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The DARwIn-OP Might Be A Game Changer

Some new details about the DARwIn-OP have emerged from the Humanoids conference, and I must say that Aldebaran Robotics had better be worried about this bad boy.  This is an open source, hackable robot which is not only thousands of dollars cheaper, but has comparable if not better specs and Robotis’ reputation behind it.  Users will be able to modify it to their liking while still taking advantage of a larger community’s progress.

It’s an interesting project; a collaboration between several U.S. universities (RoMeLa at Virginia Tech, Purdue University, University of Pennsylvania) and South Korea’s Robotis.  Originally there were going to be two completely different models of the robot; the DARwIn-HP (High Performance) based on RoMeLa’s DARwIn 4 RoboCup platform, and DARwIn-LC (Low Cost) based on Mini HUBO (pictured).  Mini HUBO was created so that researchers could test walking algorithms on a small, inexpensive platform before trying them out on the full-scale Jaemi HUBO.  However, in the end they decided to design a new robot from scratch, and since its hardware and software was going to be open source they changed its suffix to OP (Open Platform).

Although the DARwIn-HP is not for sale and will not be open, the DARwIn-OP is fully open source and hackable.  All software is based on a generic platform, so you do not have to use Robotis’ software that comes with it (C++, Lua, LabVIEW, Matlab, ROS, Windows or Linux, anything goes).  You’ll be able to download free CAD files for the parts to make them on a 3D printer, and detailed assembly instructions to put it all together.  Robotis will be selling the parts separately, so anything you can’t make yourself you’ll be able to get from them.  And since it’s modular and you can put it together yourself, you won’t need to send it away if a new component becomes available or you need to replace a part.  You can easily add whatever components you’d like such as sensors or grippers.

Most exciting of all, the new RX-28M Dynamixel servo is an exceptional actuator with new non-contact magnetic encoders for feedback, which significantly improves its life while increasing the resolution by 4 times (4096 compared to the previous 1024)! The M stands for metal gears, which are more durable and long-lasting, and it sports user-modifiable PID gain and TTL.  Robotis servos are already the gold standard for RoboCup teams around the world – and the RX-28M is more reliable than ever before.  And it’s powerful: the DARwIn-OP can move at 24cm/sec, and (unofficially) is able to run – where both feet were observed off the ground simultaneously.  And this is before the gait has been optimized.  It can stand up in less than 3 seconds when facing down, and less than 4 seconds when facing up.  Despite supplying two CPUs and the power-hungry servos, the battery lasts 30 minutes and has a standby mode for lower consumption. Less expensive educational robots, like PALRO or Vstone’s Robovie-PC, cannot hope to match its performance.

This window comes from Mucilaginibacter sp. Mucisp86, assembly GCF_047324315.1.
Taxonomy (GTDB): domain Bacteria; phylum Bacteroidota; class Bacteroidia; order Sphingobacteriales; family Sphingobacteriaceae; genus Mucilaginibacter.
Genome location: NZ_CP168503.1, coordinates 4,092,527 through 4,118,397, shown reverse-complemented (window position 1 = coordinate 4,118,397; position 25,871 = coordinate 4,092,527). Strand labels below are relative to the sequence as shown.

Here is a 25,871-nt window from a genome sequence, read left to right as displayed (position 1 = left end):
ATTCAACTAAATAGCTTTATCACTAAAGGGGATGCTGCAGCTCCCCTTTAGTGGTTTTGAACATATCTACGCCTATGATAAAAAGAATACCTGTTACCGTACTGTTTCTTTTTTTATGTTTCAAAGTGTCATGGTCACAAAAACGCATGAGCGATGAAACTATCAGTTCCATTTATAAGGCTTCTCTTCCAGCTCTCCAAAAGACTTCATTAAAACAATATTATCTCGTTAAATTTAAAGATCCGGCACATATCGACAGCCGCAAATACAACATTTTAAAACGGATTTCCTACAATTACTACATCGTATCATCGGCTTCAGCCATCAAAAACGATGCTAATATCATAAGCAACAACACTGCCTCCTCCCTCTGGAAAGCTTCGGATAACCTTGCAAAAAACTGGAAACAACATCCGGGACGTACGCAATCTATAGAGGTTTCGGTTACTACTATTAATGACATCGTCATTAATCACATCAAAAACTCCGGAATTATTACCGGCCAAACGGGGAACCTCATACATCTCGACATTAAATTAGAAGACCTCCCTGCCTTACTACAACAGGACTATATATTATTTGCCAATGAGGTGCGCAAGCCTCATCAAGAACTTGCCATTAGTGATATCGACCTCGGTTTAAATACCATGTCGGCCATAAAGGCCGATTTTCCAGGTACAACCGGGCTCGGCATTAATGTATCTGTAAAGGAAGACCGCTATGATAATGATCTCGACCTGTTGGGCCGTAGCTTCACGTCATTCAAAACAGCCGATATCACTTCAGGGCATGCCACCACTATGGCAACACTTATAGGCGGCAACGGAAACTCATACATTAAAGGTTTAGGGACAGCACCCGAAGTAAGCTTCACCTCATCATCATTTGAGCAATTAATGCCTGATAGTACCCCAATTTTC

Artificial intelligence aside, the dream of owning a QRIO-like robot may be just around the corner.  Personally, I’d like to see the DARwIn-OP get a more complete enclosure; by which I mean I’d like to see the servos completely hidden.  Give it some Crafthouse hands for grippers, and maybe stereo cameras instead of the one.  It could happen.  Its adaptability is a big reason to get excited about it, which (incidentally) would make its namesake proud.

[source: DARwIn-OP @ Sourceforge]

  • http://billyzelsnack-robotics.blogspot.com Billy Zelsnack

    Do you have any ideas on a good way to handle the hip/ankle joints for a complete enclosure? Dual servos at these joints are just HUGE!

    • Robotbling

      That’s definitely a problem area. Particularly with the Robotis servos which are pretty bulky compared to some other brands. But there are other areas that might be refined.